Yeah, I'll be doing the Ramble on Oct. 1. That was the 40-miler I did last year that started getting me interested in road riding. Of course, I've since heard it was probably the best weather they've ever had -- sunny skies, cool temps, and zero wind -- and we may not luck out like that again. At least we also get some breaks on the ride like waiting for the ferries and going through customs (hope that goes smoothly this year).

  5. #5
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    Quote Originally Posted by DougG
    This is an annual ride in Michigan's Thumb area, meaning lots of flat, open farmland and small rural towns. My previous long ride was 40 miles on my comfort bike a year ago, so I figured 65 on my fast new road bike would be no problem. Unfortunately I made two rookie mistakes: going out too fast and not accounting for the wind that turned into enough of a breeze to stiffen flags on the many flagpoles that I saw. "Flat and open" also means "can't hide from the wind." Last year I rode with a small group at a casual pace and with a lot of breaks; this year I was alone on the road the whole time and got in too much of a hurry to get to the next turn or landmark.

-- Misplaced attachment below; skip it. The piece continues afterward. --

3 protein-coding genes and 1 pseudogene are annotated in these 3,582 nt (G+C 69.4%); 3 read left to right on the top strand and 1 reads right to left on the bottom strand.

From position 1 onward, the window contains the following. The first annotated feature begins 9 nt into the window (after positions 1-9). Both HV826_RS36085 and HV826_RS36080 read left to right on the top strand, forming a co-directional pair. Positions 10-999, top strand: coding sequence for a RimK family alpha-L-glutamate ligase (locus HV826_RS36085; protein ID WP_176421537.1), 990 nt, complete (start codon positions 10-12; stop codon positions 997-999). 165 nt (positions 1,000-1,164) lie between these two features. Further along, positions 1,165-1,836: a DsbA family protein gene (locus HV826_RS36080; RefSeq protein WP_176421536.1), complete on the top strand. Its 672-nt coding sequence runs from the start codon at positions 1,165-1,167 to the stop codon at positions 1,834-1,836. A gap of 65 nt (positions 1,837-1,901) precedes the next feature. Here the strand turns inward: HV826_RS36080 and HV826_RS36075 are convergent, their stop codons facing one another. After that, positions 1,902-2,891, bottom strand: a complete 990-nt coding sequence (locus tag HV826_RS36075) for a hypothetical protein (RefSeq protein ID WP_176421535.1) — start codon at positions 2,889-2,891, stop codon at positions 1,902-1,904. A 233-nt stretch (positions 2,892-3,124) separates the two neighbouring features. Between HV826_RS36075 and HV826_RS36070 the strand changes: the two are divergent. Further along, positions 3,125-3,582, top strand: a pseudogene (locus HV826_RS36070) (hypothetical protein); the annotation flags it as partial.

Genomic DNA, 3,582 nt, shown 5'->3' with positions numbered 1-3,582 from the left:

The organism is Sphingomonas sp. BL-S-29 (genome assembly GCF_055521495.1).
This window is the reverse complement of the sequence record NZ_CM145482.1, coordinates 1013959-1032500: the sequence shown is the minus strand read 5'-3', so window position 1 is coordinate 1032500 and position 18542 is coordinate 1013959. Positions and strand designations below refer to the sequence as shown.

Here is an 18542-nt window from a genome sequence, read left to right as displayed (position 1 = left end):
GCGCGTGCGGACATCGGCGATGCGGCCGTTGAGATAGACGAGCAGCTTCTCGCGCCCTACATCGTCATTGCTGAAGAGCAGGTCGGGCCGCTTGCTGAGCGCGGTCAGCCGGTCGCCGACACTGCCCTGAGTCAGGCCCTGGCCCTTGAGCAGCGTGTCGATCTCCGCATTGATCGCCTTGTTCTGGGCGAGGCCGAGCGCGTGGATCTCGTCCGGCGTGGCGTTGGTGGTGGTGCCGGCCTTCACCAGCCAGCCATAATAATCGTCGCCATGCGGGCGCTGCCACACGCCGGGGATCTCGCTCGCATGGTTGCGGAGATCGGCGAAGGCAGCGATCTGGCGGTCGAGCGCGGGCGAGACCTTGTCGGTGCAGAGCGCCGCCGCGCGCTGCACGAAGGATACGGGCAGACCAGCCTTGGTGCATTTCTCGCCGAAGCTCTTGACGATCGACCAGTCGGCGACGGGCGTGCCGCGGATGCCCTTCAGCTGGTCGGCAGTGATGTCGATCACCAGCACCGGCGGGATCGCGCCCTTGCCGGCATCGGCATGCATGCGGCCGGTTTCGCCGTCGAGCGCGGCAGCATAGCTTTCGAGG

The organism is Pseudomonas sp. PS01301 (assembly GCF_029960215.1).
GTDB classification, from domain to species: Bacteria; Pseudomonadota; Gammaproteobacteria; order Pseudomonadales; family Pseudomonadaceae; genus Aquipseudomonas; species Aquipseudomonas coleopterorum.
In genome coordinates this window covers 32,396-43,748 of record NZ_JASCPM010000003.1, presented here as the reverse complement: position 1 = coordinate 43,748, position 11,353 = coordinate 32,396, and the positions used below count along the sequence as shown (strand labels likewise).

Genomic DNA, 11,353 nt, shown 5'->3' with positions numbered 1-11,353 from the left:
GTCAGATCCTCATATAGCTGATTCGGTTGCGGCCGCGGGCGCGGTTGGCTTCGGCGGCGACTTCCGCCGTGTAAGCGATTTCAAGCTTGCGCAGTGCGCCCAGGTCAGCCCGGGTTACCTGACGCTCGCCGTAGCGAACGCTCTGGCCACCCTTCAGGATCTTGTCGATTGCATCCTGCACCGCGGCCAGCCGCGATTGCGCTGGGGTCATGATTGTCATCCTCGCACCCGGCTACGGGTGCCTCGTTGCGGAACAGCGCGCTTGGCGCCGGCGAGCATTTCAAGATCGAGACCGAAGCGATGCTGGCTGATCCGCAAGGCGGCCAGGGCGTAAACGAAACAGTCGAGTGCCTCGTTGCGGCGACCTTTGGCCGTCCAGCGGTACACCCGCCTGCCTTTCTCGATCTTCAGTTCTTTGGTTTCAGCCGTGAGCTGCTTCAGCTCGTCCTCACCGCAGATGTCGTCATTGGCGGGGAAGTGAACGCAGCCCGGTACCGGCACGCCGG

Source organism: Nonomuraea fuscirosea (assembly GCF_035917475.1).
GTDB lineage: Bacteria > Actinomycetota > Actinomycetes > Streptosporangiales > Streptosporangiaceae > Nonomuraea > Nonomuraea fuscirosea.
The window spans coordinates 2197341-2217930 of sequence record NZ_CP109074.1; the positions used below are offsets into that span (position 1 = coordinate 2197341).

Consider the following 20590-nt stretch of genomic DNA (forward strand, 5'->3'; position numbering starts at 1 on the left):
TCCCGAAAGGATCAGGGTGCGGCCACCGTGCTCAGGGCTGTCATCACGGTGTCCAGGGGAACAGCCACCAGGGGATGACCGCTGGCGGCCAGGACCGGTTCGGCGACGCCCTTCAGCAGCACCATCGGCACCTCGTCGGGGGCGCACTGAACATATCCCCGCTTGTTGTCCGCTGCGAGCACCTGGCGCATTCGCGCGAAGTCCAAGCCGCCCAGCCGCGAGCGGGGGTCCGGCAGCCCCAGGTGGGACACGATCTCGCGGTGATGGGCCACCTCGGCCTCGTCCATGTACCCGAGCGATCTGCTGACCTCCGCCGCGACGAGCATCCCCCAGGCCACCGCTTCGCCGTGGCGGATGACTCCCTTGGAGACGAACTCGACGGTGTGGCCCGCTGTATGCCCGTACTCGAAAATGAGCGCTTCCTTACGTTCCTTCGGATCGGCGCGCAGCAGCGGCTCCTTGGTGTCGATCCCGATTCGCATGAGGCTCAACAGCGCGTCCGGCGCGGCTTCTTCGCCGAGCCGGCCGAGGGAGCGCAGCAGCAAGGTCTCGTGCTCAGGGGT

Anyway, I found myself at the 50/65 decision point after riding the last 4 miles right into the wind. A glance at the map told me that the 65-mile route meant another 5 or 6 in the same direction, so I took a right turn onto the 50-mile route. That was a good decision, as I finally ran out of steam at about 40 miles and pretty much limped to the finish after that (luckily with the wind at my back for once). My time in the saddle was 3:20 for an average of about 14.5mph, which is probably not bad considering.